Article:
Computers: Mechanical brains
Described as "gigantic brains," computers were once so big they filled entire rooms. It all started with ENIAC, the world's first computer, that cracked and buzzed and weighed 27 tonnes. By the 1960s, ordinary Canadians were fascinated with these new high tech devices: IBMs could set up blind dates, select Christmas presents and mysteriously dispense money. A novel idea until computer technology replaced real people on the job. These days computers continue to revolutionize — this time changing the way people communicate by way of the Internet.
"We might discuss them in terms of input, output and memory, and arithmetic operations," explains IBM's John Acheson to a CBC Radio reporter in this 1957 clip. Although Acheson says computers are "logically elegant," he discourages referring to them as "brains."
That's because computers can't think on their own -- they have to be programmed to perform operations. But Acheson predicts that one day computers may devise complex schedules in offices and help accountants get their work done faster.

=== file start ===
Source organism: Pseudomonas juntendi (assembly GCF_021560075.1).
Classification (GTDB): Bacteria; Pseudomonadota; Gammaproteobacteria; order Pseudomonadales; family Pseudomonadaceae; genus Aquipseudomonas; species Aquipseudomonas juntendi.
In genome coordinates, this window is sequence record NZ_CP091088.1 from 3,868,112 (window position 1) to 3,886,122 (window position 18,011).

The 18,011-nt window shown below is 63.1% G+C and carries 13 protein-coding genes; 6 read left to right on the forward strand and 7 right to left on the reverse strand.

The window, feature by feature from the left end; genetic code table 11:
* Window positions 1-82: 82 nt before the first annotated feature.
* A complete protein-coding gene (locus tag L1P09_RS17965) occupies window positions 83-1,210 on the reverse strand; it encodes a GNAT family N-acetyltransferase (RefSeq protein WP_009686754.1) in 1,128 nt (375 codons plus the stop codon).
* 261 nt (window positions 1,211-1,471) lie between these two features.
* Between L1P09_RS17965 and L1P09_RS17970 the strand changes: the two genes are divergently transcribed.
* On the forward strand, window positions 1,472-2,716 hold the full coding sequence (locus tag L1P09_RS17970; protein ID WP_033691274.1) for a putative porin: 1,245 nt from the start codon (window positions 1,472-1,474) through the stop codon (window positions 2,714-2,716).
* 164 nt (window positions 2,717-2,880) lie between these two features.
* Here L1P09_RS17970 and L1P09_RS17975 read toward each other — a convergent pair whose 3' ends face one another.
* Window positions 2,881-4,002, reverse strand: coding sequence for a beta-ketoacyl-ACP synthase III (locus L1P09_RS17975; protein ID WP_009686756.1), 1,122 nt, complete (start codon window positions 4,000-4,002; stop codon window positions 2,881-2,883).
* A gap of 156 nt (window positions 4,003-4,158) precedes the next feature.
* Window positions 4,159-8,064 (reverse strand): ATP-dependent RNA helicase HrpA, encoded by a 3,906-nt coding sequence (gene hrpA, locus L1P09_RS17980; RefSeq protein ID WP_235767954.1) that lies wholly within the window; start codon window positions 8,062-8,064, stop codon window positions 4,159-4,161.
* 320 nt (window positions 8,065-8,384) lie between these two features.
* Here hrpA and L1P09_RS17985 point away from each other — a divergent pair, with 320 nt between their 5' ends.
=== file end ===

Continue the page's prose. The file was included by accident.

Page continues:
• British mathematician Charles Babbage devised the earliest automatic calculating machine in the 1840s. Babbage's Analytical Engine could solve almost any mathematic equation.
• American inventor Frank Stephen Baldwin was the first to patent a calculator in 1875.
• In the late 1930s, mathematician Alan Turing developed a computing machine concept that would become the model for the first computer. Turing went on to work secretly for the British government as a code breaker.
• Turing, a German Jewish refuge, escaped from Germany during the Second World War with the help of British immigration.
Broadcast Date: July 27, 1957
Guest(s): John Acheson
Host: Maria Barrett, Bill McNeil
Reporter: James Bannerman
Last updated: February 15, 2012
Page consulted on December 6, 2013
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